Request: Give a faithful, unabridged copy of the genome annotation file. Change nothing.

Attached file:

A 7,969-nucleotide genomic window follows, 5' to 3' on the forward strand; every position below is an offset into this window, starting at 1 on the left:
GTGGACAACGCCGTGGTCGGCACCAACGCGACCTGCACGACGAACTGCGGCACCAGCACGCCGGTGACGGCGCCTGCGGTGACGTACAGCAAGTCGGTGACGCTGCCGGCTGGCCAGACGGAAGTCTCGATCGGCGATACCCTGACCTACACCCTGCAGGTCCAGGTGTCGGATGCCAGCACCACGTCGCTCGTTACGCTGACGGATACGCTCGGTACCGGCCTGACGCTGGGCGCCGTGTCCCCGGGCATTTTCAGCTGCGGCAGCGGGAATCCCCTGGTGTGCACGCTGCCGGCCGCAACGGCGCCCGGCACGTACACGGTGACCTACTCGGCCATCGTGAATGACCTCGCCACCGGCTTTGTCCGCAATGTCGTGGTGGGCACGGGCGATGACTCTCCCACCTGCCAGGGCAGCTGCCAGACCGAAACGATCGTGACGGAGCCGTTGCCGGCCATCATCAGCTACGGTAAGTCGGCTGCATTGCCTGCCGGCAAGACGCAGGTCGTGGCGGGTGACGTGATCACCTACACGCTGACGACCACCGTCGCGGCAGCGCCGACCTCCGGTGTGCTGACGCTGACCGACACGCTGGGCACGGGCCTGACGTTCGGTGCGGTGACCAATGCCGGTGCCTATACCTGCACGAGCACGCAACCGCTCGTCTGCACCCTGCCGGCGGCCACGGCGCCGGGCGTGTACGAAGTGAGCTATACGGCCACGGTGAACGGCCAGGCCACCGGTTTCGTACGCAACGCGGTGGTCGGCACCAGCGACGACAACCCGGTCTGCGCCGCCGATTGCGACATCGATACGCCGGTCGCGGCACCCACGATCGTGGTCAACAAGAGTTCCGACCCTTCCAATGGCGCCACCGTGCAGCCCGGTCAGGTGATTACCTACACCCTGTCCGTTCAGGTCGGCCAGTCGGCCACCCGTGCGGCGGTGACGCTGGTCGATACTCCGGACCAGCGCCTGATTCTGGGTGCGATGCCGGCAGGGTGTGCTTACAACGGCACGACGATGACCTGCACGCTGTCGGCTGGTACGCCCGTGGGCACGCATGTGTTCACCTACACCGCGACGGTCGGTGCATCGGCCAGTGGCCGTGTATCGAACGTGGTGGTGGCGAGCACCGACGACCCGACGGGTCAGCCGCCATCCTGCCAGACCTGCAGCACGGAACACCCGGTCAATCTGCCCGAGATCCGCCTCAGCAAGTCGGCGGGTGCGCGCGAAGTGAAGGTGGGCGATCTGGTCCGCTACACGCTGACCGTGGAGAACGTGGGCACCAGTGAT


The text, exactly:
A 7,969-nucleotide genomic window follows, 5' to 3' on the forward strand; every position below is an offset into this window, starting at 1 on the left:
GTGGACAACGCCGTGGTCGGCACCAACGCGACCTGCACGACGAACTGCGGCACCAGCACGCCGGTGACGGCGCCTGCGGTGACGTACAGCAAGTCGGTGACGCTGCCGGCTGGCCAGACGGAAGTCTCGATCGGCGATACCCTGACCTACACCCTGCAGGTCCAGGTGTCGGATGCCAGCACCACGTCGCTCGTTACGCTGACGGATACGCTCGGTACCGGCCTGACGCTGGGCGCCGTGTCCCCGGGCATTTTCAGCTGCGGCAGCGGGAATCCCCTGGTGTGCACGCTGCCGGCCGCAACGGCGCCCGGCACGTACACGGTGACCTACTCGGCCATCGTGAATGACCTCGCCACCGGCTTTGTCCGCAATGTCGTGGTGGGCACGGGCGATGACTCTCCCACCTGCCAGGGCAGCTGCCAGACCGAAACGATCGTGACGGAGCCGTTGCCGGCCATCATCAGCTACGGTAAGTCGGCTGCATTGCCTGCCGGCAAGACGCAGGTCGTGGCGGGTGACGTGATCACCTACACGCTGACGACCACCGTCGCGGCAGCGCCGACCTCCGGTGTGCTGACGCTGACCGACACGCTGGGCACGGGCCTGACGTTCGGTGCGGTGACCAATGCCGGTGCCTATACCTGCACGAGCACGCAACCGCTCGTCTGCACCCTGCCGGCGGCCACGGCGCCGGGCGTGTACGAAGTGAGCTATACGGCCACGGTGAACGGCCAGGCCACCGGTTTCGTACGCAACGCGGTGGTCGGCACCAGCGACGACAACCCGGTCTGCGCCGCCGATTGCGACATCGATACGCCGGTCGCGGCACCCACGATCGTGGTCAACAAGAGTTCCGACCCTTCCAATGGCGCCACCGTGCAGCCCGGTCAGGTGATTACCTACACCCTGTCCGTTCAGGTCGGCCAGTCGGCCACCCGTGCGGCGGTGACGCTGGTCGATACTCCGGACCAGCGCCTGATTCTGGGTGCGATGCCGGCAGGGTGTGCTTACAACGGCACGACGATGACCTGCACGCTGTCGGCTGGTACGCCCGTGGGCACGCATGTGTTCACCTACACCGCGACGGTCGGTGCATCGGCCAGTGGCCGTGTATCGAACGTGGTGGTGGCGAGCACCGACGACCCGACGGGTCAGCCGCCATCCTGCCAGACCTGCAGCACGGAACACCCGGTCAATCTGCCCGAGATCCGCCTCAGCAAGTCGGCGGGTGCGCGCGAAGTGAAGGTGGGCGATCTGGTCCGCTACACGCTGACCGTGGAGAACGTGGGCACCAGTGAT